That is especially true for this episode, which contained Anna’s best line of the entire season so far:

“I’m not a victim. That’s not who I am. The worst part is that you see me as a victim.”

Bates’ answer is chivalrous and just a tad dismissive, but still: the writers’ handling of Anna’s pain (not to mention Joanne Froggatt’s disarming acting), coupled with her refusal to let the assault rule her life, are admirable. Would I like her to go to the authorities? Yes. But as I said in my review of that episode, her options were limited in 1922. The authorities may not have been able (or willing) to do anything for her. At the very least, because of the status of women at the time, she would not have believed she had a choice.

In this episode, Bates and Anna plan a nice date at the posh Neverbee hotel, hoping to spend a night away from the emotional struggle they continue to deal with. After a moment of class consternation at the door, they sit down to a classy meal, but neither is unable to escape the weight of the assault. 

Again, just as he did with the Gianni Schicchi aria during the assult, Fellowes uses classical music to convey symbolic meaning. As the couple sits down, the pianist is playing Chopin’s Etude Op. 10 No. 3, commonly known as “Tristesse,” or “sadness.” The piece, which oscillates between a tragic descending melody and a jaunty, hesitant dance of escape, perfectly captures the state of being in which they are both stuck.

The series continued its tackling of the subject of sexual assault in this week’s episode, when Jimmy takes Ivy to a movie, gropes her and accuses her of leading him on. She stands her ground, and later discusses the issue with Mrs. Hughes and Mrs. Patmore. The older women validate that Jimmy was out of line, but warn her against playing with people’s feelings (both friends and suitors) without thinking about the consequences.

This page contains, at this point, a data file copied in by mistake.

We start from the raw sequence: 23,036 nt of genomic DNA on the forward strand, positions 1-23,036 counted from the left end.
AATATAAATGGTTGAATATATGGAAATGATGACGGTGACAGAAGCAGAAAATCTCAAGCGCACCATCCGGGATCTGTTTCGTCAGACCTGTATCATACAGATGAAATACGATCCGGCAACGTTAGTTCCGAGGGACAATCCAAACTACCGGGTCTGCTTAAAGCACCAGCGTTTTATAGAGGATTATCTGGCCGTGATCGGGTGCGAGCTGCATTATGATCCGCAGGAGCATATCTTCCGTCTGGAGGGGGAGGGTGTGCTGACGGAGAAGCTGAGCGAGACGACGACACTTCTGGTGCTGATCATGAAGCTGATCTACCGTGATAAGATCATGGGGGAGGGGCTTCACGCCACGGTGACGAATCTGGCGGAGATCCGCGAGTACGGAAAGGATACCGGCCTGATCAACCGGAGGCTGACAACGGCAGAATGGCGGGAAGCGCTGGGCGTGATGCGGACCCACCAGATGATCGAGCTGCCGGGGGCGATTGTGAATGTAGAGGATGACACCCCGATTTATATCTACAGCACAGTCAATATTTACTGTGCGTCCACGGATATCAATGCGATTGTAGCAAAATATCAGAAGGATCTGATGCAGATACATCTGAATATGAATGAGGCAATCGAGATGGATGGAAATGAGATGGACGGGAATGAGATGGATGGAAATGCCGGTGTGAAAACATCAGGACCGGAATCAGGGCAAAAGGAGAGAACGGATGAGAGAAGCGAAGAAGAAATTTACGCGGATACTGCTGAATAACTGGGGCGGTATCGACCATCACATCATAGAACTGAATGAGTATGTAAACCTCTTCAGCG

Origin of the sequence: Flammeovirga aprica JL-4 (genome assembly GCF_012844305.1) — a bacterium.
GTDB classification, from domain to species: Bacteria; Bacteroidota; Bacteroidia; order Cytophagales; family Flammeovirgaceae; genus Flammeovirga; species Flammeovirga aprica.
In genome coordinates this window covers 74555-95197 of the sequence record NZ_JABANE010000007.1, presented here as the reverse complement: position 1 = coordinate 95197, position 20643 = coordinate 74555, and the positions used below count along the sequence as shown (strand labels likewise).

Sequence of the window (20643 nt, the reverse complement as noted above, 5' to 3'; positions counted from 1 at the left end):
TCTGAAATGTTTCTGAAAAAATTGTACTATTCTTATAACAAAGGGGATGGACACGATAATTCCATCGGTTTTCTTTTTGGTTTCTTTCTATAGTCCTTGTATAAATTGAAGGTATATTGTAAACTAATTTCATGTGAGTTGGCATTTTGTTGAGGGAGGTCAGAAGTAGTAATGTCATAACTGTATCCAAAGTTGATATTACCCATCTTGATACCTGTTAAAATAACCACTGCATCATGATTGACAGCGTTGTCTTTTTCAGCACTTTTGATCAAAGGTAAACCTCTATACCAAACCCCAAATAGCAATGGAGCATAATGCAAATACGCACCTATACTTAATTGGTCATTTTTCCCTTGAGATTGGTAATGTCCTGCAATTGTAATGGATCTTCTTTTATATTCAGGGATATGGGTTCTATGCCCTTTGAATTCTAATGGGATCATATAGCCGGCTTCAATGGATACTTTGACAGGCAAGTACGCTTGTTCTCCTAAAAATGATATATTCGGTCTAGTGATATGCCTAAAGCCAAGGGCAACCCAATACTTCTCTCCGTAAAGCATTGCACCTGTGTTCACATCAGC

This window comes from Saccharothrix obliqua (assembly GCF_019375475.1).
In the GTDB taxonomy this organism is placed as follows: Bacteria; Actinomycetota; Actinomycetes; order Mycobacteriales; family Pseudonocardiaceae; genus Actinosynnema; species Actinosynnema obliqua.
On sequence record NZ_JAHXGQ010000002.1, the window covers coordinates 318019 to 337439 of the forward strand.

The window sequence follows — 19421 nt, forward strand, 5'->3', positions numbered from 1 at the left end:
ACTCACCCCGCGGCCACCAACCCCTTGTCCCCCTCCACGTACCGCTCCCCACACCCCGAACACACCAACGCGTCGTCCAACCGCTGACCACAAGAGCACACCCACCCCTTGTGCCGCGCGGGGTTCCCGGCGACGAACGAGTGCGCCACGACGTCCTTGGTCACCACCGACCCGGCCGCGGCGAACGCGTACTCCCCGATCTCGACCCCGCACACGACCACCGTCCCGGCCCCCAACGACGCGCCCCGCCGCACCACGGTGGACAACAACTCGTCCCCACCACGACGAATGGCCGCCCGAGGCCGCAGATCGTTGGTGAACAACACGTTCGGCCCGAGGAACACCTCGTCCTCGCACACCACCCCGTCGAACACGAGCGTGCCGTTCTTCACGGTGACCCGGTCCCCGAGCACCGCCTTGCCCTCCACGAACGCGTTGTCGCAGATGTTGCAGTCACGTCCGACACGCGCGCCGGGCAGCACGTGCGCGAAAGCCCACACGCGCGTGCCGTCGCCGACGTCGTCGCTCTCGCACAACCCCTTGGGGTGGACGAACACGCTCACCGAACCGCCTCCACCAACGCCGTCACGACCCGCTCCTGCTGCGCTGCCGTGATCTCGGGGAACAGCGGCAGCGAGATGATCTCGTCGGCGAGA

It is these kinds of complex (okay, mildly complex, but still bold) conversations and subtle handling of the intricacies of this subject matter that keeps me invested in this show, and its potential to use a historical setting to explore the prejudices and ideals of the present.

One last thought this week: moving forward, I hope to see more of Cora. Elizabeth McGovern has so much more potential, and in the past couple of seasons, we haven’t seen much character development for her. There was that time she was pregnant. She used to be a much more vocal advocate of modern values in a tradition-bound household. But recently, she’s just been a sweet go-with-the-flow kind of gal. 

This season has set up a number of opportunities for Cora to grow as a character. Maybe as the racism issue comes to the fore, or as Mary deals with Charles Blake’s evaluation and opposition to their way of life, Cora’s democratic American spirit will re-emerge. Or maybe, as Edith deals with her unexpected and taboo pregnancy, Cora’s will come to her aid as a mother and fellow woman. C’mon, Julian. Let’s get back to that spirit of woman power that I so loved about the season’s pilot.